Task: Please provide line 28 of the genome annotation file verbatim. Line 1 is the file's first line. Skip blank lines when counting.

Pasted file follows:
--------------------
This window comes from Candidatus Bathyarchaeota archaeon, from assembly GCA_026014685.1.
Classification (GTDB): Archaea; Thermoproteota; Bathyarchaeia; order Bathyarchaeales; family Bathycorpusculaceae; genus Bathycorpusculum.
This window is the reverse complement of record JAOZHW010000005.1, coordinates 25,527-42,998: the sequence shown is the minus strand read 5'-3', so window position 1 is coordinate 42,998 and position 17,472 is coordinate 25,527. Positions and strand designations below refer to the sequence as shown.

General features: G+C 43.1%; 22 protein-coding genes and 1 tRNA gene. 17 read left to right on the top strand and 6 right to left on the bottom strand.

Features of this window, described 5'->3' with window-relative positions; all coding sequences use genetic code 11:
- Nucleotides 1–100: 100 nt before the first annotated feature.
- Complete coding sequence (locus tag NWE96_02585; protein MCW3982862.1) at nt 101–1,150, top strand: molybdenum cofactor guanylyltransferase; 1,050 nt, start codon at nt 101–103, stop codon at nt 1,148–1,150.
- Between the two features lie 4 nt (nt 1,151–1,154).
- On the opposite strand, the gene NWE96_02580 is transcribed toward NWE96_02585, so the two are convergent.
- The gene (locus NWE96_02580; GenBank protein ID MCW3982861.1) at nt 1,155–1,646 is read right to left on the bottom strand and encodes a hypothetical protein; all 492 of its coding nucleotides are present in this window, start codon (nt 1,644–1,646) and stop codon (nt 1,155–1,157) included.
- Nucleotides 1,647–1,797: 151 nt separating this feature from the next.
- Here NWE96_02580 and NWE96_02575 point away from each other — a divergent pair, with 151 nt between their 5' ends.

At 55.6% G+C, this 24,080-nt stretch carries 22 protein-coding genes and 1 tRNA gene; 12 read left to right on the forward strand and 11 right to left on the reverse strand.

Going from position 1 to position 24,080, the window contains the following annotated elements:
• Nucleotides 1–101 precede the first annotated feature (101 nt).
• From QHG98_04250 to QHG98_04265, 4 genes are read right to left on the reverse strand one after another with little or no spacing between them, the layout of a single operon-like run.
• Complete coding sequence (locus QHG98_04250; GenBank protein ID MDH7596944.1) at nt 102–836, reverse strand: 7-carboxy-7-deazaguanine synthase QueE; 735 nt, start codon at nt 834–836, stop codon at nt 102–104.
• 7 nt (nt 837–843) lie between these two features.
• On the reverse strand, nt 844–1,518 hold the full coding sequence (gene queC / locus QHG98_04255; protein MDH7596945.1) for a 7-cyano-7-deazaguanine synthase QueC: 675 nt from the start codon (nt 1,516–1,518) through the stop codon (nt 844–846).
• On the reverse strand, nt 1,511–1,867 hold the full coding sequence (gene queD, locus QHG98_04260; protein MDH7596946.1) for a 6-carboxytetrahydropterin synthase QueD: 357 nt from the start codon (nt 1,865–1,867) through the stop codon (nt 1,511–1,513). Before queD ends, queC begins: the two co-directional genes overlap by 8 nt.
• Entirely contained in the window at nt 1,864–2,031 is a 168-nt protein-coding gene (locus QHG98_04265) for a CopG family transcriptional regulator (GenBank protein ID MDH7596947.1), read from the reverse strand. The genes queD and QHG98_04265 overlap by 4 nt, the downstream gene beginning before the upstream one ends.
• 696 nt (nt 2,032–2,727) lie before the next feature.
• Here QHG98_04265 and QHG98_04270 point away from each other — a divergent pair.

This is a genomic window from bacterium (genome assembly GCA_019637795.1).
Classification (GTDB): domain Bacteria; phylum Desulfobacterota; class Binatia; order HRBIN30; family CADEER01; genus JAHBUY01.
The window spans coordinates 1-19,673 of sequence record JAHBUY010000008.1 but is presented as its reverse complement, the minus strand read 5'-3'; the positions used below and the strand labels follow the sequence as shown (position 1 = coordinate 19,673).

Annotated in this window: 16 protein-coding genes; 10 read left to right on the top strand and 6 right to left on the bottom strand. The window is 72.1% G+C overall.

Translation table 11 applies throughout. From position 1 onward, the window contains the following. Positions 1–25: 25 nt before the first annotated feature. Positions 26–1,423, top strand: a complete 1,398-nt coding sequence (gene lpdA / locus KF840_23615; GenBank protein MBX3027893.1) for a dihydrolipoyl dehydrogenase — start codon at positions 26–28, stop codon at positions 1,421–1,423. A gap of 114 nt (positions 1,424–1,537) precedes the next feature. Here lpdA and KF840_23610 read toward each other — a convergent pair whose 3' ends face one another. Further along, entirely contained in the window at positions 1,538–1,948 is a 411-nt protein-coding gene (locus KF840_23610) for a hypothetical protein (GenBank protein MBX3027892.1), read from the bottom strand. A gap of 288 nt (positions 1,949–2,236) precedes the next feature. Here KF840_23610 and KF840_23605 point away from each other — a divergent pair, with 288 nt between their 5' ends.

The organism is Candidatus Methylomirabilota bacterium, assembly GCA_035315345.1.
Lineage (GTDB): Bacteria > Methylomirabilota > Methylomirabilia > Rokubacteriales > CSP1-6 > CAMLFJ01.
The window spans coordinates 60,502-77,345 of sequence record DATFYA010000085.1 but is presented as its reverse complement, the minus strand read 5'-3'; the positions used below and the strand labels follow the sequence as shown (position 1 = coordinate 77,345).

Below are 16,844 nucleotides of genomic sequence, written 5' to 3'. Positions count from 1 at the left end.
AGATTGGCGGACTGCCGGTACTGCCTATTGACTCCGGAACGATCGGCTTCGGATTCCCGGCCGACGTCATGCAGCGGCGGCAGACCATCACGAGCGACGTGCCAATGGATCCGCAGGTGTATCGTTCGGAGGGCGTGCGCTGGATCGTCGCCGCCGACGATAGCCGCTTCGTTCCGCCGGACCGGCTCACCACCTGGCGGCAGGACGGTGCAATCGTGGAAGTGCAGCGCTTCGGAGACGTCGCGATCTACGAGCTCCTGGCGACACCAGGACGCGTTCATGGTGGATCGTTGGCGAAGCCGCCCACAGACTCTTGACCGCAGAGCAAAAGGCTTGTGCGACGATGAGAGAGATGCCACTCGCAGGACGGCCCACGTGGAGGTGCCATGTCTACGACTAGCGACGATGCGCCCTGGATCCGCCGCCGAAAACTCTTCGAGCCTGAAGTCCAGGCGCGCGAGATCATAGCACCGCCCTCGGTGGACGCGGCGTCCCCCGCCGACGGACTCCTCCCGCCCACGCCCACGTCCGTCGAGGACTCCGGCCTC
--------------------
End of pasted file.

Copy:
Translation table 11 applies throughout. From position 1 onward, the window contains the following. Positions 1–25: 25 nt before the first annotated feature. Positions 26–1,423, top strand: a complete 1,398-nt coding sequence (gene lpdA / locus KF840_23615; GenBank protein MBX3027893.1) for a dihydrolipoyl dehydrogenase — start codon at positions 26–28, stop codon at positions 1,421–1,423. A gap of 114 nt (positions 1,424–1,537) precedes the next feature. Here lpdA and KF840_23610 read toward each other — a convergent pair whose 3' ends face one another. Further along, entirely contained in the window at positions 1,538–1,948 is a 411-nt protein-coding gene (locus KF840_23610) for a hypothetical protein (GenBank protein MBX3027892.1), read from the bottom strand. A gap of 288 nt (positions 1,949–2,236) precedes the next feature. Here KF840_23610 and KF840_23605 point away from each other — a divergent pair, with 288 nt between their 5' ends.